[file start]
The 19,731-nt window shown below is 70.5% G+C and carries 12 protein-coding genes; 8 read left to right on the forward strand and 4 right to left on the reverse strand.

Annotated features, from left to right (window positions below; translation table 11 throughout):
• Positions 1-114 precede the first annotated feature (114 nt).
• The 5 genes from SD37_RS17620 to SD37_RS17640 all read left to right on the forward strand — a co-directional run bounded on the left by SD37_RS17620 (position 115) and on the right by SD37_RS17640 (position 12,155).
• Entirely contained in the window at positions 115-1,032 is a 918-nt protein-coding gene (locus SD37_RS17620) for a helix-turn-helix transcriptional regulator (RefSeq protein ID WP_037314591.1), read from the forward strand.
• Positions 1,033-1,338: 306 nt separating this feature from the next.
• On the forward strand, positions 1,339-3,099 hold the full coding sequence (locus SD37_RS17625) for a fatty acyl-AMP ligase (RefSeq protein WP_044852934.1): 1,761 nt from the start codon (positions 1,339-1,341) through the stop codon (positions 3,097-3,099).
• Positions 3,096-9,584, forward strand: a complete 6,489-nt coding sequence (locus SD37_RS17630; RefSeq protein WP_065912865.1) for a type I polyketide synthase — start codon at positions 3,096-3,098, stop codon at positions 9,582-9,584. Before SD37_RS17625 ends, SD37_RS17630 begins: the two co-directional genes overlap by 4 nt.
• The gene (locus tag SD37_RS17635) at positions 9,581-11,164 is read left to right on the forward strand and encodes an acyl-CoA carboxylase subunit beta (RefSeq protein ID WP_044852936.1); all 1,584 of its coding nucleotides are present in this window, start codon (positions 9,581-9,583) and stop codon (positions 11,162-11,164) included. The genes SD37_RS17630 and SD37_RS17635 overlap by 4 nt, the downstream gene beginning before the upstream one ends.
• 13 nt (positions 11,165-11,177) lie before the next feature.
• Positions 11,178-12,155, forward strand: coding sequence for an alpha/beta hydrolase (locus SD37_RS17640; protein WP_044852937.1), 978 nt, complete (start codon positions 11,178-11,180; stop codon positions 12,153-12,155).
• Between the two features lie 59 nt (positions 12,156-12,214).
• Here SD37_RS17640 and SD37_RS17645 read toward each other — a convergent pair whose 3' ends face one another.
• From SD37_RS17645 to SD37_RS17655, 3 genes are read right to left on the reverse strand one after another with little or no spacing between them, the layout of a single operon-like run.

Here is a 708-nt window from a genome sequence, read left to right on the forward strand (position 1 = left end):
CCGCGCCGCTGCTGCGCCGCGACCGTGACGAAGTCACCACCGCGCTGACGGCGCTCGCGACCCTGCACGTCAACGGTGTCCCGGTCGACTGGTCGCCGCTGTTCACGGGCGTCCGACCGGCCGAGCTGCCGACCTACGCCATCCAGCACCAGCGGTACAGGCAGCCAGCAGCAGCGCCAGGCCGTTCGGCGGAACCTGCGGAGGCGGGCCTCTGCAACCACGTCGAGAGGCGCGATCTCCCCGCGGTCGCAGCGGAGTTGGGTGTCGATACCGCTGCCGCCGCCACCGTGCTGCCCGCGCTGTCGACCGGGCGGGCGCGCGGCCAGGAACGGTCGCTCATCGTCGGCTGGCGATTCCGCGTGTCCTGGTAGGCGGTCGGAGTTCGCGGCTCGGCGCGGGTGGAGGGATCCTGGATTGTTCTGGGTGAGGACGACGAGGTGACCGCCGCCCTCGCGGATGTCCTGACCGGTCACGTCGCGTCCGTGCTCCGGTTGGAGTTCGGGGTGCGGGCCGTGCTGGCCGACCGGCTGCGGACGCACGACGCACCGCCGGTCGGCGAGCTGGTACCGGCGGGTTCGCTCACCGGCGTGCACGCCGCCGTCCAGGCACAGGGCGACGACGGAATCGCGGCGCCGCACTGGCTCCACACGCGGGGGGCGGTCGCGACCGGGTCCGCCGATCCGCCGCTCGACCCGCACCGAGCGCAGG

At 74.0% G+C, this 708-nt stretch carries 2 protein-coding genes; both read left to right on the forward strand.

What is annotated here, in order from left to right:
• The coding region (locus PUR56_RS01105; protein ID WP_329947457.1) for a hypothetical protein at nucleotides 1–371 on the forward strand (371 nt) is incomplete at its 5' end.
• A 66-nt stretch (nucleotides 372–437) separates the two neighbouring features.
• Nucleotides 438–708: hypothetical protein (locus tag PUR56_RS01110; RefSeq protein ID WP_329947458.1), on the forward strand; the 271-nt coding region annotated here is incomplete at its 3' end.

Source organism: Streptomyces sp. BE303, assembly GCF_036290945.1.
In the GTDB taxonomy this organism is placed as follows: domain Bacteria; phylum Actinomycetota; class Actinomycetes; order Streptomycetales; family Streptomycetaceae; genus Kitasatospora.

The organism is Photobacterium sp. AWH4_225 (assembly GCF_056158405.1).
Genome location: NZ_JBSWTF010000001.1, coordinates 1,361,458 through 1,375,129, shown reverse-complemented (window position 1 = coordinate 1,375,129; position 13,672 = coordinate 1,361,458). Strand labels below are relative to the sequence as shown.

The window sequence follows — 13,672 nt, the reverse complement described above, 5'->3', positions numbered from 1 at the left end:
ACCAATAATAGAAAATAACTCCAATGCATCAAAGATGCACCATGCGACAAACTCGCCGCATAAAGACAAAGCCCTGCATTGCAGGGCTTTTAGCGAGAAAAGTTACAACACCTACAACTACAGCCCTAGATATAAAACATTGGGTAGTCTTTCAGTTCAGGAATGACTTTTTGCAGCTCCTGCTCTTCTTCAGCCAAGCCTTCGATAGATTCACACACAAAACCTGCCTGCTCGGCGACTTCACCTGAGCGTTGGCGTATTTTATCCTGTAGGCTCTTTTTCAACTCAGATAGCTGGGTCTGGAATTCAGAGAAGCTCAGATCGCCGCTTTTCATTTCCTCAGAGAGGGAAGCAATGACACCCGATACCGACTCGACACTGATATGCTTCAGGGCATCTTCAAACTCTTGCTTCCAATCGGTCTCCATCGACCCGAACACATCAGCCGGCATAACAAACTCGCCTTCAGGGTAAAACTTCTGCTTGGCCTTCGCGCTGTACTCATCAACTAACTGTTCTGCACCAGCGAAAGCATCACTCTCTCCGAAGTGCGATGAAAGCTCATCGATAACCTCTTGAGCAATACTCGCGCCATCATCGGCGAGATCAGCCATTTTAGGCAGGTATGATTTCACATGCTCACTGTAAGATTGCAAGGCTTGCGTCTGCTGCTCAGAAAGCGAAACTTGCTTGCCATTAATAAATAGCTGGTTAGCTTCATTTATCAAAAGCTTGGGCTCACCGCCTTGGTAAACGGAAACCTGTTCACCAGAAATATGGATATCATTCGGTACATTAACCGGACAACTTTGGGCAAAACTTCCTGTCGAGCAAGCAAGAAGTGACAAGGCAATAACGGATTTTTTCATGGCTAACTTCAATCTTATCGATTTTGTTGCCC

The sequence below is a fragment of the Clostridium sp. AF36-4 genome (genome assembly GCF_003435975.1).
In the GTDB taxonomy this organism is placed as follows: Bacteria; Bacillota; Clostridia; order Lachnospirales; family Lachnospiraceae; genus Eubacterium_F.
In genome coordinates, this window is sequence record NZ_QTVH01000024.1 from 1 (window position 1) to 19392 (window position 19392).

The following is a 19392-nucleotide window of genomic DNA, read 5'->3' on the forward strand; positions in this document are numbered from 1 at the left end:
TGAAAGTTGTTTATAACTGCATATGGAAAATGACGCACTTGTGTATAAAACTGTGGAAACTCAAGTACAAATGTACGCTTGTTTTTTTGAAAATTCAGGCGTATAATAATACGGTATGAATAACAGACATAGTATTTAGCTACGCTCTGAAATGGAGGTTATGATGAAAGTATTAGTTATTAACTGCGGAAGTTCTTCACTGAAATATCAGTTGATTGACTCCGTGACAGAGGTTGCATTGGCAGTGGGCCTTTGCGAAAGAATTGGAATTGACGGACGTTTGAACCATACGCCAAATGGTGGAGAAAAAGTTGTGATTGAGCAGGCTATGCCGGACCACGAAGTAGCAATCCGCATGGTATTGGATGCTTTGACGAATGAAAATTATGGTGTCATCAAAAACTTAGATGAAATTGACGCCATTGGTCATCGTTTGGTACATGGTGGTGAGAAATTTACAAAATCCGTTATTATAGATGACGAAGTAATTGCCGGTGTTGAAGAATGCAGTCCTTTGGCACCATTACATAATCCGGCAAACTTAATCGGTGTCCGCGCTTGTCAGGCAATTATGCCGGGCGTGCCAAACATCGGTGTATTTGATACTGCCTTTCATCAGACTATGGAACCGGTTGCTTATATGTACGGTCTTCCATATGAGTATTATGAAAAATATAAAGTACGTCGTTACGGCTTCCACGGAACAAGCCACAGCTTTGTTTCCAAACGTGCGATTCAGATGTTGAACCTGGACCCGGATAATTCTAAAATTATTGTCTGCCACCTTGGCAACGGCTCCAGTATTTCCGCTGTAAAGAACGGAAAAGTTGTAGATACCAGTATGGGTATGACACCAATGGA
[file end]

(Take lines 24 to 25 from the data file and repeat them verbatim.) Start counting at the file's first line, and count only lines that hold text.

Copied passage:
The organism is Photobacterium sp. AWH4_225 (assembly GCF_056158405.1).
Genome location: NZ_JBSWTF010000001.1, coordinates 1,361,458 through 1,375,129, shown reverse-complemented (window position 1 = coordinate 1,375,129; position 13,672 = coordinate 1,361,458). Strand labels below are relative to the sequence as shown.